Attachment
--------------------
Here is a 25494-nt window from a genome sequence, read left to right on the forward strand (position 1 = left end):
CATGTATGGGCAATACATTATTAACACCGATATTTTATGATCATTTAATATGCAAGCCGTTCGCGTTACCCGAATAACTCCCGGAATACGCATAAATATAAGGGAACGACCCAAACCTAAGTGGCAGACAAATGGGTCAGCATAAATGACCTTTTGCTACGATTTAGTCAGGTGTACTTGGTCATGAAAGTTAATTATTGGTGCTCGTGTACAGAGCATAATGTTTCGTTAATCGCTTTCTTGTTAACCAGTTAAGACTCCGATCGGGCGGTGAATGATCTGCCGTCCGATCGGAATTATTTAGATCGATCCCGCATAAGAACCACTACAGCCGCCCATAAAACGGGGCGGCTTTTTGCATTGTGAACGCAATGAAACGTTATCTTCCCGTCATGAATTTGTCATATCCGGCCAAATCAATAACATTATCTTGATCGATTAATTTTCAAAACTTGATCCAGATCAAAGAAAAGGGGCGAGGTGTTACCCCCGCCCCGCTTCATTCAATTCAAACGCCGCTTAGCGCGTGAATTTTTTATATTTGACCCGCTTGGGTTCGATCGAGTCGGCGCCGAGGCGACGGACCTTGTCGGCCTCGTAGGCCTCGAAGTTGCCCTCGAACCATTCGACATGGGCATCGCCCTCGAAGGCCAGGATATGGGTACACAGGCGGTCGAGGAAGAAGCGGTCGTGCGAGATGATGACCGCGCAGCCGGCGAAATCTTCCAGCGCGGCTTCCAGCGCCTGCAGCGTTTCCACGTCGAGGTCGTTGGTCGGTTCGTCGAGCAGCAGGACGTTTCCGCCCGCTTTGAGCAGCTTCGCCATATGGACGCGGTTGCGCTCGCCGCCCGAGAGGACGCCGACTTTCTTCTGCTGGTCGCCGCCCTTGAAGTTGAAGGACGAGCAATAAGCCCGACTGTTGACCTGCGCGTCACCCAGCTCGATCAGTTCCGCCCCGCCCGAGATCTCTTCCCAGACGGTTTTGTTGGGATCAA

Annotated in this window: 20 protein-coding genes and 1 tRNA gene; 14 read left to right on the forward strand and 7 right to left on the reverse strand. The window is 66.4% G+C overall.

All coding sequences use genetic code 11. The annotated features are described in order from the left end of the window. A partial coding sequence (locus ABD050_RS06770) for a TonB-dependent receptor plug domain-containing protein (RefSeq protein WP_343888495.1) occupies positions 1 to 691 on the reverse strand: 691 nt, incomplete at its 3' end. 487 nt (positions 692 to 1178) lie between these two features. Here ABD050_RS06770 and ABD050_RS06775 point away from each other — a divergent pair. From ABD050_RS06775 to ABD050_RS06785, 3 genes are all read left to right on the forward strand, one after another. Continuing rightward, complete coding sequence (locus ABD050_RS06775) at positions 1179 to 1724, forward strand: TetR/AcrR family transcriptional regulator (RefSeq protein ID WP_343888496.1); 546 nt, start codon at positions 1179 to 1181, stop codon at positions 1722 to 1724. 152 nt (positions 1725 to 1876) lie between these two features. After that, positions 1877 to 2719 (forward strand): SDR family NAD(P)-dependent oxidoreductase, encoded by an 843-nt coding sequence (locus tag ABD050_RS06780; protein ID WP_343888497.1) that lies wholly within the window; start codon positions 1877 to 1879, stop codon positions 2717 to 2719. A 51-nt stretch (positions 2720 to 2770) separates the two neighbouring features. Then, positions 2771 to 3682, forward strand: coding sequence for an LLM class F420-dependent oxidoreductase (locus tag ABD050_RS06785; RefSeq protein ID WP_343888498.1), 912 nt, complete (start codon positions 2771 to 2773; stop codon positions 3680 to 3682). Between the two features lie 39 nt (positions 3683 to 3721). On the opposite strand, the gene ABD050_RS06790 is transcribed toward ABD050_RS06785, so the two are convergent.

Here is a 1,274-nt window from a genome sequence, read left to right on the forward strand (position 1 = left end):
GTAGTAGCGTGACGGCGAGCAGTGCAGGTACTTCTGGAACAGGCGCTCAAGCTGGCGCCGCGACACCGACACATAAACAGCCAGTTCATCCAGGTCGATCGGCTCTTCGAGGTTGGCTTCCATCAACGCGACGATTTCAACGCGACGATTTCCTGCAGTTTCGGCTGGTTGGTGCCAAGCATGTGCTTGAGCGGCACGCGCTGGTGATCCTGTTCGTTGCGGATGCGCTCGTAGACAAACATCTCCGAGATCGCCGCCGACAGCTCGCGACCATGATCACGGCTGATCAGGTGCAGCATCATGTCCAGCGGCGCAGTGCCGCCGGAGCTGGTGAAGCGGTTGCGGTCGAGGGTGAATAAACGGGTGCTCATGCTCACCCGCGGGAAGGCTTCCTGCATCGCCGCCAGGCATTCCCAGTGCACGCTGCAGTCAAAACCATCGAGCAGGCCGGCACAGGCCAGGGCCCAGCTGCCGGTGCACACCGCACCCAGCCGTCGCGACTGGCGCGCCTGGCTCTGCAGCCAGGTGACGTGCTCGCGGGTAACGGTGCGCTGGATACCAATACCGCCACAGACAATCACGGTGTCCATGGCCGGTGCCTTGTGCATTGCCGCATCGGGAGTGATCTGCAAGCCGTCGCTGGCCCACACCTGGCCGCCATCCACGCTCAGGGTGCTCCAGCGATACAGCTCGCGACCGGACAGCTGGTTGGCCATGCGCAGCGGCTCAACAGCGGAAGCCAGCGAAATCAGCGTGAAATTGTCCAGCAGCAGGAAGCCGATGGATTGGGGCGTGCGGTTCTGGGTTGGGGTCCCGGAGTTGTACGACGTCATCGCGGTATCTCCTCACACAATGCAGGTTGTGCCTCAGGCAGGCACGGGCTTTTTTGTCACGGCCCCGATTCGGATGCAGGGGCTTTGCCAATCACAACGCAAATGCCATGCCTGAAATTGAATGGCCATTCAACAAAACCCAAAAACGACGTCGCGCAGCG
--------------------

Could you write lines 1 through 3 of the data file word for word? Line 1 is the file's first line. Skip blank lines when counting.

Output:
Here is a 25494-nt window from a genome sequence, read left to right on the forward strand (position 1 = left end):
CATGTATGGGCAATACATTATTAACACCGATATTTTATGATCATTTAATATGCAAGCCGTTCGCGTTACCCGAATAACTCCCGGAATACGCATAAATATAAGGGAACGACCCAAACCTAAGTGGCAGACAAATGGGTCAGCATAAATGACCTTTTGCTACGATTTAGTCAGGTGTACTTGGTCATGAAAGTTAATTATTGGTGCTCGTGTACAGAGCATAATGTTTCGTTAATCGCTTTCTTGTTAACCAGTTAAGACTCCGATCGGGCGGTGAATGATCTGCCGTCCGATCGGAATTATTTAGATCGATCCCGCATAAGAACCACTACAGCCGCCCATAAAACGGGGCGGCTTTTTGCATTGTGAACGCAATGAAACGTTATCTTCCCGTCATGAATTTGTCATATCCGGCCAAATCAATAACATTATCTTGATCGATTAATTTTCAAAACTTGATCCAGATCAAAGAAAAGGGGCGAGGTGTTACCCCCGCCCCGCTTCATTCAATTCAAACGCCGCTTAGCGCGTGAATTTTTTATATTTGACCCGCTTGGGTTCGATCGAGTCGGCGCCGAGGCGACGGACCTTGTCGGCCTCGTAGGCCTCGAAGTTGCCCTCGAACCATTCGACATGGGCATCGCCCTCGAAGGCCAGGATATGGGTACACAGGCGGTCGAGGAAGAAGCGGTCGTGCGAGATGATGACCGCGCAGCCGGCGAAATCTTCCAGCGCGGCTTCCAGCGCCTGCAGCGTTTCCACGTCGAGGTCGTTGGTCGGTTCGTCGAGCAGCAGGACGTTTCCGCCCGCTTTGAGCAGCTTCGCCATATGGACGCGGTTGCGCTCGCCGCCCGAGAGGACGCCGACTTTCTTCTGCTGGTCGCCGCCCTTGAAGTTGAAGGACGAGCAATAAGCCCGACTGTTGACCTGCGCGTCACCCAGCTCGATCAGTTCCGCCCCGCCCGAGATCTCTTCCCAGACGGTTTTGTTGGGATCAA

Annotated in this window: 20 protein-coding genes and 1 tRNA gene; 14 read left to right on the forward strand and 7 right to left on the reverse strand. The window is 66.4% G+C overall.